Demonstrations erupt after authorities announce surprise decision to ration petrol and raise prices by 50 percent.
Iran‘s Supreme Leader Ayatollah Ali Khamenei has backed a decision to ration and increase the price of petrol by at least 50 percent, a move that has sparked protests across the country.
On Sunday, Khamenei also blamed opponents of the Islamic Republic and foreign enemies for “sabotage”, state television reported.
He described those setting fire to public property during the protests as “bandits” backed by the enemies of Iran, without elaborating.
“Some people are no doubt worried by this decision … but sabotage and arson is done by hooligans not our people. The counter-revolution and Iran’s enemies have always supported sabotage and breaches of security and continue to do so,” he said, according to state TV.
Khamenei said the increase in petrol prices was based on expert opinion and should be supported.
“I am not an expert and there are different opinions but I had said that if the heads of the three branches make a decision I will support it,” he was quoted as saying.
The price hike, part of efforts to offset the effect of crippling US sanctions, was agreed by the High Council of Economic Coordination, which consists of the president, the head of the judiciary and the parliament speaker.
The decision, introduced on Friday, was followed by overnight demonstrations that spilled into Saturday, when protesters blocked roads in cities and towns and occasionally clashed with police.
It remains to be seen how many people have been injured, killed and arrested as videos from the protests have shown people gravely wounded.
Iranian authorities on Sunday raised the official death toll in the violence surrounding the unrest to at least two. Attackers targeting a police station in Kermanshah on Saturday killed one officer there, the state-run IRNA news agency reported Sunday.
Earlier, one man was reported killed in the central city of Sirjan overnight on Friday.
Videos posted on social media purportedly showed protesters setting fire to buildings and clashing with riot police. In other videos, they appeared to block roads and set fires in the streets of the capital, Tehran, and some other cities.
State television said police clashed with what it called rioters in some cities and fired tear gas to disperse them.
Iranian Interior Minister Abdolreza Rahmani Fazli told state TV on Saturday that security forces “have so far shown restraint” but will act to restore calm if the demonstrators “damaged public properties”.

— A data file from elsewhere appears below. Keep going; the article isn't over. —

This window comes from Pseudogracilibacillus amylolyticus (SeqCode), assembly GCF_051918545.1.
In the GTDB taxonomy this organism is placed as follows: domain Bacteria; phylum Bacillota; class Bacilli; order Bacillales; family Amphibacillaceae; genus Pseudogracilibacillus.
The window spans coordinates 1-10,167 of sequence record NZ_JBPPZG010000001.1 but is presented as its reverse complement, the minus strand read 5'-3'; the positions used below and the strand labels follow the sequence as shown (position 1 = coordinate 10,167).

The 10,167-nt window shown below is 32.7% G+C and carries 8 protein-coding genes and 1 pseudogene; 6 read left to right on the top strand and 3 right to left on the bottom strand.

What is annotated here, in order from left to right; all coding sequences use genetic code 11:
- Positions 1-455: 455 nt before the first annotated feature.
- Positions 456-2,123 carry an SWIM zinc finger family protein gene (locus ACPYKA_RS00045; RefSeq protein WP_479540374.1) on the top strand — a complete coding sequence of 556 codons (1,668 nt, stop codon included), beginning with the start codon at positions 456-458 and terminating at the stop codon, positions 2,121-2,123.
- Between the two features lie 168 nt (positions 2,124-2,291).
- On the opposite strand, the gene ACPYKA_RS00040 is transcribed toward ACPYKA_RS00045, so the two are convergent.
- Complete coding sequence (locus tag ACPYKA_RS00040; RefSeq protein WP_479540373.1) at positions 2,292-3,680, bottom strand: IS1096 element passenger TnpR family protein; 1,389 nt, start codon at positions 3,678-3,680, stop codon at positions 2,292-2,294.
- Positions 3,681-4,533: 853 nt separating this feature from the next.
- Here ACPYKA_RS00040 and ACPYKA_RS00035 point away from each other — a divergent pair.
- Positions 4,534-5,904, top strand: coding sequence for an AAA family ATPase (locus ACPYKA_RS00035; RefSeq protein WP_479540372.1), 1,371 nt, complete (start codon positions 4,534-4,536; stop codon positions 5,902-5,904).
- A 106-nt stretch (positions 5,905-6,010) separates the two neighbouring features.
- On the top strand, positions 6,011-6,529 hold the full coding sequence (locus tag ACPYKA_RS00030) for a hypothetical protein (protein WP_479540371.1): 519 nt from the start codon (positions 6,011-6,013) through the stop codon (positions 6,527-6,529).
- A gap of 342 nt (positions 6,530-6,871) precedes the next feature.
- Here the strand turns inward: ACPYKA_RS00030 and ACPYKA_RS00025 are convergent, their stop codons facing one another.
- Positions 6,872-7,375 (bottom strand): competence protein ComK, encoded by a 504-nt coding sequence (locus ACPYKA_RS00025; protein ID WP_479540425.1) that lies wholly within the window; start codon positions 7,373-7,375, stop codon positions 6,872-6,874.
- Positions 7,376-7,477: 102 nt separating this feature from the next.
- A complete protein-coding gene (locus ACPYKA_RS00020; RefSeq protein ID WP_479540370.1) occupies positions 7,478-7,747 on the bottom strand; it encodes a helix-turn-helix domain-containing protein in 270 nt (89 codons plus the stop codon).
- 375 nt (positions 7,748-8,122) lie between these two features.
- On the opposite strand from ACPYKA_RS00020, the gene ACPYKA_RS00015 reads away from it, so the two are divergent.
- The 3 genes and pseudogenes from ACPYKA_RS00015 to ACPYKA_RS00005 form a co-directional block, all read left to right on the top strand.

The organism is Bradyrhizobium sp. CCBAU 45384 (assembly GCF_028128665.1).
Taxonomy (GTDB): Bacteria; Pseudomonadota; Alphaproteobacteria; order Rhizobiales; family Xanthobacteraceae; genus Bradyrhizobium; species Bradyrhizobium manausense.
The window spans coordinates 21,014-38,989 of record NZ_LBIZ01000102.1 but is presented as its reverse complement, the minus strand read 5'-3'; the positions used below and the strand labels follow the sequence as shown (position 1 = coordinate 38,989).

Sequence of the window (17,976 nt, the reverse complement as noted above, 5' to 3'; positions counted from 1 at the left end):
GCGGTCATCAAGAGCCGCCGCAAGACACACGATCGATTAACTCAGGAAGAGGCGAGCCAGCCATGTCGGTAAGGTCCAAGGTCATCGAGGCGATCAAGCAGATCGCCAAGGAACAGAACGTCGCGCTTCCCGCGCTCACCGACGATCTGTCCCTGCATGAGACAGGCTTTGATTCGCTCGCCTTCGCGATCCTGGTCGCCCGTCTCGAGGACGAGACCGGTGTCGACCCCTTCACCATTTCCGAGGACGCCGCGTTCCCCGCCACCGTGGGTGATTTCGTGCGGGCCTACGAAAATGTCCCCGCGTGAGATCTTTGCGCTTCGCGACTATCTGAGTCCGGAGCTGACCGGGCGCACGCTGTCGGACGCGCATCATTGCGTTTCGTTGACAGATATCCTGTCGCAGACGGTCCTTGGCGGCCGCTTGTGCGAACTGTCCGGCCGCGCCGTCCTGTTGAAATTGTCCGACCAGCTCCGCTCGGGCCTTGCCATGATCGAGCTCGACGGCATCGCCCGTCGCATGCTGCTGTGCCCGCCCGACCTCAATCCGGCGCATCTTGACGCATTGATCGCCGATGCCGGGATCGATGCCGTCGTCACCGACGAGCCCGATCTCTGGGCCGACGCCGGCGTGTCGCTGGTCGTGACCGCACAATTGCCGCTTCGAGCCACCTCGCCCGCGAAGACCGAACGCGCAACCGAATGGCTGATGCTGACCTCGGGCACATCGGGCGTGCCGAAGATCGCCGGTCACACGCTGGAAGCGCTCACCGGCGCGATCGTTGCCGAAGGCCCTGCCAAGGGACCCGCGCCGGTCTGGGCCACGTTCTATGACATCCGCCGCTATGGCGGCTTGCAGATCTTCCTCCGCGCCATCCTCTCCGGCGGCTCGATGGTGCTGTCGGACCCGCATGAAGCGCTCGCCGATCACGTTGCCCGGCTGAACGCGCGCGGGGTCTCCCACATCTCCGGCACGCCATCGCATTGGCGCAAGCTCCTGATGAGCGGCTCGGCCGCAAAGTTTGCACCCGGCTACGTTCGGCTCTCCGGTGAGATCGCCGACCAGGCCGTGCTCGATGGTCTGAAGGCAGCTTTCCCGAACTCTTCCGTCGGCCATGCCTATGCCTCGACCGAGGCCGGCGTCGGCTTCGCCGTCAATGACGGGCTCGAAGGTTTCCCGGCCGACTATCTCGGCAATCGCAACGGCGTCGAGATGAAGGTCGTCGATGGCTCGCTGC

Khamenei’s remarks came as authorities shut down the Internet across Iran in a bid to smother the protests in some two dozen cities and towns.
Netblocks, an NGO monitoring internet censorship, said in a Twitter post late on Saturday that Iran is now “in the midst of a near-total national internet shutdown”.
Confirmed: #Iran is now in the midst of a near-total national internet shutdown; realtime network data show connectivity at 7% of ordinary levels after twelve hours of progressive network disconnections as public protests continue #IranProtests 📉
— NetBlocks.org (@netblocks) November 16, 2019
Videos circulating on social media on Sunday showed demonstrators abandon their cars along major highways and join mass protests in Tehran and elsewhere.
According to Friday’s decision, vehicles for private use are to be restricted to 60 litres (16gal) of fuel monthly, while the price of petrol will jump 50 percent to 15,000 Iranian rials ($0.13) a litre. Any fuel purchases in excess of allotted rations will incur an additional charge of 30,000 rials ($0.26) a litre.
The moves prompted fears of households facing further economic pressure in a country whose economy is forecast to shrink by 9.5 percent this year.
Iranians, especially those getting by on low- and middle-income wages have already taken a massive hit due to a currency crisis and an inflationary wave that formed on the back of the sanctions imposed after US President Donald Trump last year unilaterally withdrew Washington from a landmark nuclear deal signed between world powers and Iran in 2015.
The demonstrations, though not as widespread as the economic protests that shook the country nearly two years ago, put new pressure on the government of Iran’s President Hassan Rouhani before parliamentary elections in February.